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Hannibal In Sight of Rome But presently, when the Consuls ventured to encamp Hannibal starts on his return. within ten stades of him, Hannibal broke up his quarters before daylight. He did so for three reasons:—first, because he had collected an enormous booty; secondly, because he had given up all hope of taking Rome; and lastlyRome; and lastly, because he reckoned that the time had now come at which he expected, according to his original idea, that Appius would have learnt the danger threatening Rome, and would have raised the siege of Capua and come with his whole force to the relief of the city; or at any rate would hurry up with the greater part, leaving a detachmeRome, and would have raised the siege of Capua and come with his whole force to the relief of the city; or at any rate would hurry up with the greater part, leaving a detachment to carry on the siege. The passage of the Anio. Publius had caused the bridges over the Anio to be broken down, and thus compelled Hannibal to get his army across by a ford; and he now attacked the Carthaginians as they were engaged in making the passage of the stream and caused them great distress. They were not able however t
Rhegium (Italy) (search for this): book 9, chapter 7
them, and killed about three hundred men; and then, being convinced that the Carthaginians were beating a hasty retreat in a panic, they followed in their rear, keeping along the line of hills. Hannibal turns upon his pursuers. At first Hannibal continued to march at a rapid pace, being anxious to meet the force which he expected; but at the end of the fifth day, being informed that Appius had not left the siege of Capua, he halted; and waiting for the enemy to come up, made an attack upon his camp before daylight, killed a large number of them, and drove the rest out of their camp. But when day broke, and he saw the Romans in a strong position upon a steep hill, to which they had retired, he decided not to continue his attack upon them; but marching through Daunia and Bruttium he appeared at Rhegium, so unexpectedly, that he was within an ace of capturing the city, and did cut off all who were out in the country; and during this excursion captured a very large number of the Rhegini.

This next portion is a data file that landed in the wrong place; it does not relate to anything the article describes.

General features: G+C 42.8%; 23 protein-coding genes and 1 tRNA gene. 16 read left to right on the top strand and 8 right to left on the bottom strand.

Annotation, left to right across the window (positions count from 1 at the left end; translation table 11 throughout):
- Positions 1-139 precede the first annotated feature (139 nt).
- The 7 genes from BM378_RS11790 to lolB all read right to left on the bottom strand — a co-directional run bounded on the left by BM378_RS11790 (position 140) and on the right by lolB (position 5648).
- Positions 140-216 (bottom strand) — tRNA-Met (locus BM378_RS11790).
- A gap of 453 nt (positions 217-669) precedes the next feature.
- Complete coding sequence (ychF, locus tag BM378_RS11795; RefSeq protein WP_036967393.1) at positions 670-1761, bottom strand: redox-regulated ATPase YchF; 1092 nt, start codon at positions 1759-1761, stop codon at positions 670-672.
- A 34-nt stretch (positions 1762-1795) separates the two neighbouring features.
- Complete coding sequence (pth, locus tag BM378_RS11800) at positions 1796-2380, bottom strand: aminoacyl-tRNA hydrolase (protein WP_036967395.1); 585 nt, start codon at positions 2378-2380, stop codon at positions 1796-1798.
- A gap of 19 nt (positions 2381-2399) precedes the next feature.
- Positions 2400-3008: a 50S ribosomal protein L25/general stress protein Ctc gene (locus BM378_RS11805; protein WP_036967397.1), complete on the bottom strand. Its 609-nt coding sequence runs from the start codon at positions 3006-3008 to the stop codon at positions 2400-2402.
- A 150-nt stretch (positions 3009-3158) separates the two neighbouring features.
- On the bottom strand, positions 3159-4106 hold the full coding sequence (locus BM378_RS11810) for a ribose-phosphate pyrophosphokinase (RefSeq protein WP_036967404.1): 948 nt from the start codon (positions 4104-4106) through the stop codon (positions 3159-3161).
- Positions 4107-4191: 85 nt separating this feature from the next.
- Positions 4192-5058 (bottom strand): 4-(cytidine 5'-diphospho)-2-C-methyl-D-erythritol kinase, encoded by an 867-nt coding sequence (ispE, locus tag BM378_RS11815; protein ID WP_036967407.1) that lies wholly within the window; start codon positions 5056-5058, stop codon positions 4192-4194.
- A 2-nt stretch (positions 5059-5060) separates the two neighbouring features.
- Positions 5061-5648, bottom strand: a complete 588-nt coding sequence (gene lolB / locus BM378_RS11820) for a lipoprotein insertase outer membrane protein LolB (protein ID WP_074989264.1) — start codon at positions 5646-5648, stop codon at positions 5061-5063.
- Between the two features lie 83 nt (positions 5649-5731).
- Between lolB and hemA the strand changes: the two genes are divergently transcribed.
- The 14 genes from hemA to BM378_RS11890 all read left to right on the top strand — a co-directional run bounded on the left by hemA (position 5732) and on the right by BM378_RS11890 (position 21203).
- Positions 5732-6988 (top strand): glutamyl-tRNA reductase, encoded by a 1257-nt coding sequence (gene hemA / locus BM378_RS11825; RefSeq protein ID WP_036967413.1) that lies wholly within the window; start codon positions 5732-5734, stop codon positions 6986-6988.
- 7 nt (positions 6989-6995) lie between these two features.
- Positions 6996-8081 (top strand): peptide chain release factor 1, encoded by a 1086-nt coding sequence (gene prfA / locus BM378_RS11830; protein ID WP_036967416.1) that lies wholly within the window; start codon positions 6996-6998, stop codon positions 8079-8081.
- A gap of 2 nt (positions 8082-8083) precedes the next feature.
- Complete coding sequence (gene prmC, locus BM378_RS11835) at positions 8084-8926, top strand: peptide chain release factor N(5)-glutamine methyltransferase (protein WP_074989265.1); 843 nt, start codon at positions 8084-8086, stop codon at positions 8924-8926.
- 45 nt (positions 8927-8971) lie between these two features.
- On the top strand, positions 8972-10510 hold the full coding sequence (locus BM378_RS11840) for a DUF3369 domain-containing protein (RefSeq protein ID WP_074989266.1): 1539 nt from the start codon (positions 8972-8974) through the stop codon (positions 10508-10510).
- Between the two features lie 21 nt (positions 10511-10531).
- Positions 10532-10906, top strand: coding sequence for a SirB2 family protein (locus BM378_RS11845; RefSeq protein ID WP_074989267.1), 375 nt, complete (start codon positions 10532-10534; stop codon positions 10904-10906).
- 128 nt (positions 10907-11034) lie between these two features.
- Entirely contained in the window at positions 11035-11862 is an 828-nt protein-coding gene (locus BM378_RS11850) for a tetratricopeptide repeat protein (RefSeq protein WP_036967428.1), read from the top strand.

Bruttium (Italy) (search for this): book 9, chapter 7
m them, and killed about three hundred men; and then, being convinced that the Carthaginians were beating a hasty retreat in a panic, they followed in their rear, keeping along the line of hills. Hannibal turns upon his pursuers. At first Hannibal continued to march at a rapid pace, being anxious to meet the force which he expected; but at the end of the fifth day, being informed that Appius had not left the siege of Capua, he halted; and waiting for the enemy to come up, made an attack upon his camp before daylight, killed a large number of them, and drove the rest out of their camp. But when day broke, and he saw the Romans in a strong position upon a steep hill, to which they had retired, he decided not to continue his attack upon them; but marching through Daunia and Bruttium he appeared at Rhegium, so unexpectedly, that he was within an ace of capturing the city, and did cut off all who were out in the country; and during this excursion captured a very large number of the Rhegini.
e had given up all hope of taking Rome; and lastly, because he reckoned that the time had now come at which he expected, according to his original idea, that Appius would have learnt the danger threatening Rome, and would have raised the siege of Capua and come with his whole force to the relief of the city; or at any rate would hurry up with the greater part, leaving a detachment to carry on the siege. The passage of the Anio. Publius had caused the bridges over the Anio to be broken down, anng the line of hills. Hannibal turns upon his pursuers. At first Hannibal continued to march at a rapid pace, being anxious to meet the force which he expected; but at the end of the fifth day, being informed that Appius had not left the siege of Capua, he halted; and waiting for the enemy to come up, made an attack upon his camp before daylight, killed a large number of them, and drove the rest out of their camp. But when day broke, and he saw the Romans in a strong position upon a steep hill,